Georgia judge stalls DA’s effort to ban cannabis extracts

March 20, 2022 - 05:45 PM

ATLANTA — A Georgia judge has halted efforts by a suburban Atlanta prosecutor to enforce a ban on some cannabis extracts, in a case that could set a statewide precedent.

The Atlanta Journal-Constitution reports that Fulton County Superior Court Judge Craig Schwall on Friday issued a 30-day order restraining Gwinnett County District Attorney Patsy Austin-Gaston from prosecuting people for selling or possessing the extracts.

“I have concerns that this may or may not be a rogue DA,” Schwall said. “I think there may be some prosecutorial priorities misplaced.”

The ruling came in a lawsuit filed by two owners of Gwinnett County vaping stores seeking to have two extracts — delta-8 and delta-10 THC — declared legal in Georgia. The chemicals are similar to the main intoxicating ingredient in marijuana but cause milder highs. They are typically sold in vape cartridges, tinctures, gummies and other edibles.

Other states are also wrangling with the substances’ murky legality.

Austin-Gaston said in January that possessing, selling or distributing the substances are felony offenses. She directed raids of at least two distributors, seizing millions in inventory. At least one person is facing felony marijuana charges, attorney Tom Church said.

Church’s firm is also representing owners of other Gwinnett vape shops not raided. They sued Austin-Gaston and the state, asking a judge to declare that hemp-derived delta-8 and delta-10 are legal in Georgia, as well as cannabidiol (CBD), cannabinol (CBN) and cannabigerol (CBG). They also want Schwall to block further raids or penalties for selling or possessing hemp products.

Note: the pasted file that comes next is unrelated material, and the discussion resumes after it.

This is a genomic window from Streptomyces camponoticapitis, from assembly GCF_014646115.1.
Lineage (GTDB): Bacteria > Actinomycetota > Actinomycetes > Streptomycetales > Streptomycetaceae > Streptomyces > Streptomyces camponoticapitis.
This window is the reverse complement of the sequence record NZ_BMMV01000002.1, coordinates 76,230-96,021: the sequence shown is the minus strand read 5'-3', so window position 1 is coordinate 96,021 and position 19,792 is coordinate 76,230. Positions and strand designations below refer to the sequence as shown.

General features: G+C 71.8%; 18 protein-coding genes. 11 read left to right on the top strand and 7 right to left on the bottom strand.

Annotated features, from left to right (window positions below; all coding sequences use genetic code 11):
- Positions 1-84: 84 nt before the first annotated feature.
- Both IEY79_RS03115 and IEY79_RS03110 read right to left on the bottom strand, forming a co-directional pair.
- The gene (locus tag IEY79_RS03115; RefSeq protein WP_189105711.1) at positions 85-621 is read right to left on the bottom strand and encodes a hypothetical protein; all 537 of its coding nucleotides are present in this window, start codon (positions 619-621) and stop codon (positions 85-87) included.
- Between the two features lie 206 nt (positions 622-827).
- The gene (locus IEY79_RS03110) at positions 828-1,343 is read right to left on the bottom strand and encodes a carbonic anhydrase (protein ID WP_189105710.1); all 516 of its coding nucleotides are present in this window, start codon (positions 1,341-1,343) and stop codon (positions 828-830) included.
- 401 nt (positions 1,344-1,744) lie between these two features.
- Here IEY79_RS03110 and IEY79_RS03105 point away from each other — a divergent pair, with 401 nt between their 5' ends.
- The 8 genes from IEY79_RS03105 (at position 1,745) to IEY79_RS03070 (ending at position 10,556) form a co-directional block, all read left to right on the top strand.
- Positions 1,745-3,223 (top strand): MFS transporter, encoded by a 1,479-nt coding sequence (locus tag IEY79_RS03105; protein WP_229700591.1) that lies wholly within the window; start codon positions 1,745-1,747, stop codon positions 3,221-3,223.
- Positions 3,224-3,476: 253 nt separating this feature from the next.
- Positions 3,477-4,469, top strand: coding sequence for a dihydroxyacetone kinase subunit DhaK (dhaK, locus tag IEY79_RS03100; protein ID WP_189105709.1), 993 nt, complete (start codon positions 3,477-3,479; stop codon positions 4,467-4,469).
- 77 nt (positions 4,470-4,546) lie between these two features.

Attorney Page Pate said the store owners stopped selling delta-8 and delta-10 products after the raid, losing substantial sales.

Neighboring counties did not ban delta-8 or delta-10, the lawsuit said.

“There’s a lot of confusion,” Pate said. “Let’s not prosecute people and take all their stuff if there’s a legitimate question that it’s legal.”

Austin-Gaston and Georgia Attorney General Chris Carr did not return messages seeking comment. They were not represented Friday in court.

Delta-8 and delta-10 products relieve pain and stress without the psychological effects of marijuana, Pate said.

Federal and state law allows hemp products containing less than a certain concentration of delta-9 THC, the primary psychoactive ingredient in marijuana. But laws don’t address delta-8 and delta-10, spawning disputes over what’s legal.

The store owners’ lawsuit argues cannabinoids such as delta-8 and delta-10 are legal in Georgia as long as they’re made from hemp plants and don’t contain prohibited levels of delta-9. But Austin-Gaston’s news release said delta-8 is illegal because the law doesn’t explicitly allow it, as it does low concentrations of delta-9.

Some states prohibit delta-8 and delta-10, while others allow the substances. Some states, including Texas and Kentucky, are fighting legal battles over delta-8 similar to the Gwinnett case.

The Gwinnett County Police Department wasn’t involved in the raids, said county spokesperson Deborah Tuff, and is trying to decide what to do about delta-8.

Gwinnett County, like the state, considers possession of an ounce or less of marijuana a misdemeanor, but county Solicitor General Brian Whiteside doesn’t prosecute such cases and county police don’t ticket or arrest people with small amounts of marijuana. The county commission repeatedly delayed a vote last year to change county ordinances to reflect current practice.

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